4. Forgetting to update your beneficiaries. Your choice of beneficiary may likely change over time as circumstances change. Naming a beneficiary is part of an overall estate plan, and just as life changes, so should your estate plan. Beneficiary designations are an important part of that plan—make certain that they’re updated regularly.
  5. Failing to review beneficiary choices with legal and financial advisers. How beneficiary designations should be completed is a component of an overall financial and estate plan. Involve your legal and financial advisers to determine what’s best for your circumstances. Note that beneficiary designations are designed to guarantee that you have the ultimate say over who will get your assets when you pass away. Taking the time to carefully (and correctly) choose your beneficiaries and then periodically reviewing those choices and making any necessary updates will allow you to remain in control of your money.

Reference: Kiplinger (June 6, 2022) “Beneficiary Designations: 5 Critical Mistakes to Avoid”

When Should I Hire an Estate Planning Attorney?

Kiplinger’s recent article entitled “Should I Hire an Estate Planning Attorney Now That I Am a Widow?” describes some situations where an experienced estate planning attorney is really required:

Estates with many types of complicated assets. Hiring an experienced estate planning attorney is a must for more complicated estates. These are estates with multiple investments, numerous assets, cryptocurrency, hedge funds, private equity, or a business. Some estates also include significant real estate, including vacation homes, commercial properties and timeshares. Managing, appraising and selling a business, real estate and complex investments are all jobs that require some expertise and experience. In addition, valuing private equity investments and certain hedge funds is also not straightforward and can require the services of an expert.

The estate might owe federal or state estate tax. In some estates, there are time-sensitive decisions that require somewhat immediate attention. Even if all assets were held jointly and court involvement is unnecessary, hiring a knowledgeable trust and estate lawyer may have real tax benefits. There are many planning strategies from which testators and their heirs can benefit. For example, the will or an estate tax return may need to be filed to transfer the deceased spouse’s unused Federal Estate Unified Tax Credit to the surviving spouse. The decision whether to transfer to an unused unified tax credit to the surviving spouse is not obvious and requires guidance from an experienced estate planning attorney.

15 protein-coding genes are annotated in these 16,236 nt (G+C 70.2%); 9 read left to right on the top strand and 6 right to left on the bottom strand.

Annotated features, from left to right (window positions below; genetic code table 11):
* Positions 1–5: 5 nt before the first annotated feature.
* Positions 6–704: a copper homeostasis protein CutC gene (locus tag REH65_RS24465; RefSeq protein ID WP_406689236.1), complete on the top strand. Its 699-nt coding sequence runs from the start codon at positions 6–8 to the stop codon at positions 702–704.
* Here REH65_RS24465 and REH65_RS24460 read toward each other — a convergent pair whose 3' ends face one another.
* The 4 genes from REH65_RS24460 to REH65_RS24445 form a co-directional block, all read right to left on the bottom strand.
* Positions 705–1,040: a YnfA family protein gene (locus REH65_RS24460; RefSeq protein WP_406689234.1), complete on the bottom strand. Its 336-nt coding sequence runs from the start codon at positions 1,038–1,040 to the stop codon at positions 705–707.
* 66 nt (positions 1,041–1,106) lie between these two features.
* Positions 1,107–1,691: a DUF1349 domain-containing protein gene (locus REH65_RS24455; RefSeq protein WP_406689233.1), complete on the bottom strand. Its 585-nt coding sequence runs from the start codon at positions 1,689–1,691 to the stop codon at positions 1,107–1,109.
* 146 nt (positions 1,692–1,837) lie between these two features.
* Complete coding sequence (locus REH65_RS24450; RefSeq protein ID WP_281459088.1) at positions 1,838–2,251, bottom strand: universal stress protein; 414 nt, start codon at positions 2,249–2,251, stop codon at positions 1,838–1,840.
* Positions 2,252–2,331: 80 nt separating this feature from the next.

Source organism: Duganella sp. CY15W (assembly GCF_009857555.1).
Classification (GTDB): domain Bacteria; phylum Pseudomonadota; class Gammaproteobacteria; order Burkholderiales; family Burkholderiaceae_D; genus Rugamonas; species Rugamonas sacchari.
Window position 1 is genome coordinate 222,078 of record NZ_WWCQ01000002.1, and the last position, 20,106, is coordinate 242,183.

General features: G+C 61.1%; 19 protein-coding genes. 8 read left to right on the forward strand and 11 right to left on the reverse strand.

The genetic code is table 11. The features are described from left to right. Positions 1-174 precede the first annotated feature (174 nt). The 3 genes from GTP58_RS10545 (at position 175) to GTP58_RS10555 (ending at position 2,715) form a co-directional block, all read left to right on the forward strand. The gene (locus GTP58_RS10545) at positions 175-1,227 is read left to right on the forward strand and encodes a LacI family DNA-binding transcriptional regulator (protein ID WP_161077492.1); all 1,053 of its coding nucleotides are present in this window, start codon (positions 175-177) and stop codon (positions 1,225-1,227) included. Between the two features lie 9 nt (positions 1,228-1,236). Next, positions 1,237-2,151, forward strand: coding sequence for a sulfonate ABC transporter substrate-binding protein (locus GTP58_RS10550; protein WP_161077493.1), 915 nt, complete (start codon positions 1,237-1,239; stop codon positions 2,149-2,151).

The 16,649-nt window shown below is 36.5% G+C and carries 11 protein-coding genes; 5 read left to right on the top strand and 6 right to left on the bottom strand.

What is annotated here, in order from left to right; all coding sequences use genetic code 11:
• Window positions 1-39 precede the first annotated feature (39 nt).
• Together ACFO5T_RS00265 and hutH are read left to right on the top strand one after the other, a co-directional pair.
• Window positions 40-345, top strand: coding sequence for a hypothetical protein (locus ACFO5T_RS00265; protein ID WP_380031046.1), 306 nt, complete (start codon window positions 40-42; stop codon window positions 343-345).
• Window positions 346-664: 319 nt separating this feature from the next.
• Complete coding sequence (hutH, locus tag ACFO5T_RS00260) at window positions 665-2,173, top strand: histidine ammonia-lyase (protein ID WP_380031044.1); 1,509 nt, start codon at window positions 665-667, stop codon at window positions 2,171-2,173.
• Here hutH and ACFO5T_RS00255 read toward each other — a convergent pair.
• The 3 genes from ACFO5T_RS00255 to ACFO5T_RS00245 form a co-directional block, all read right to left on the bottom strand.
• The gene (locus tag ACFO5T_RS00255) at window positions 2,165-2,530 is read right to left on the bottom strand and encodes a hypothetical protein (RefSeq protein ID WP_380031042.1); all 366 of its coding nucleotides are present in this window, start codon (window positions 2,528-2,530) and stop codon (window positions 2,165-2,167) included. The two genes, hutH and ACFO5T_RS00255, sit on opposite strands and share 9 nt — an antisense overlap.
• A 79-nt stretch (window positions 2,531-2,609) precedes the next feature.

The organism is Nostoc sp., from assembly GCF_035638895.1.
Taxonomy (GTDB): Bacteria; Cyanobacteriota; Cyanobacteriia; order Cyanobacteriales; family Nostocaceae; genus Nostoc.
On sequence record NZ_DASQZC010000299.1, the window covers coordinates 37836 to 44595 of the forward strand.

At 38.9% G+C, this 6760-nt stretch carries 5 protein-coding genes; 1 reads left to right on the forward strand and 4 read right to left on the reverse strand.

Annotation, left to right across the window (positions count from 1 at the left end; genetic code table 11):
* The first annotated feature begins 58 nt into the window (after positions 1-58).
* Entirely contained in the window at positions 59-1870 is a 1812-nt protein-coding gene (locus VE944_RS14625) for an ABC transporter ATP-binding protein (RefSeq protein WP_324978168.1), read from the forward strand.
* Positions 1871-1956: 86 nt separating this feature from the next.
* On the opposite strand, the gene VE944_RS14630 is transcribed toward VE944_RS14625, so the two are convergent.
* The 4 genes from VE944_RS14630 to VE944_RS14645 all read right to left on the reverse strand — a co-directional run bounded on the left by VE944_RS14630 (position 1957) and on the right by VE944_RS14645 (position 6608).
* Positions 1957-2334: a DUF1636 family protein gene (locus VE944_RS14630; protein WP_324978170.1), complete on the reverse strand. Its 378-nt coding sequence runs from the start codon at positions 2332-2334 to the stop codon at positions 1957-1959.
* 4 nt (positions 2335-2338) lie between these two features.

Many states also impose their own estate taxes, and many of these states impose taxes on an estate valued at $1 million or more. Therefore, when you add the value of a home, investments and life insurance proceeds, many Americans will find themselves on the wrong side of the state exemption and owe estate taxes.

The family is fighting. Family disputes often emerge after the death of a parent. It’s stressful, and emotions run high. No one is really operating at their best. If unhappy family members want to contest the will or are threatening a lawsuit, you’ll also need guidance from an experienced estate planning attorney. These fights can result in time-intensive and costly lawsuits. The sooner you get legal advice from a probate attorney, the better chance you have of avoiding this.

Complicated beneficiary plans. Some wills have tricky beneficiary designations that leave assets to one child but nothing to another. Others could include charitable bequests or leave assets to many beneficiaries.

Talk to an experienced attorney, whose primary focus is estate and trust law.

Reference: Kiplinger (July 5, 2022) “Should I Hire an Estate Planning Attorney Now That I Am a Widow?”

Do I Need an Estate Plan If I’m 25?

Florida Today’s recent article entitled “No matter your age, income or crushing debt, you should have an estate plan” explains that the purpose of a good estate plan is that it allows you to maintain control over how your assets are distributed if you die.

It names someone to make decisions for you, if you can no longer act for yourself. Let’s look at the different documents that are necessary.

Power of attorney: If you become incapacitated, someone still needs to pay your bills and handle your finances. A POA names the person you’d want to have that responsibility.

Health care surrogate: This document is used if you become incapacitated and appoints the individual whom you want to make health care decisions on your behalf.

Last will and testament: This document designates both who oversees your estate, who gets your assets and how they should be transferred.

Beneficiary designations: Part of your planning is to name who should receive money from life insurance policies, annuities, retirement accounts and other financial accounts.

HIPAA Waiver: This is a legal document that allows an individual’s health information to be used or disclosed to a third party. Without this, loved ones may not be able to be a part of decisions and treatment.

Trust. A trust can facilitate passing property to your heirs and potentially provide tax benefits for both you and your beneficiaries.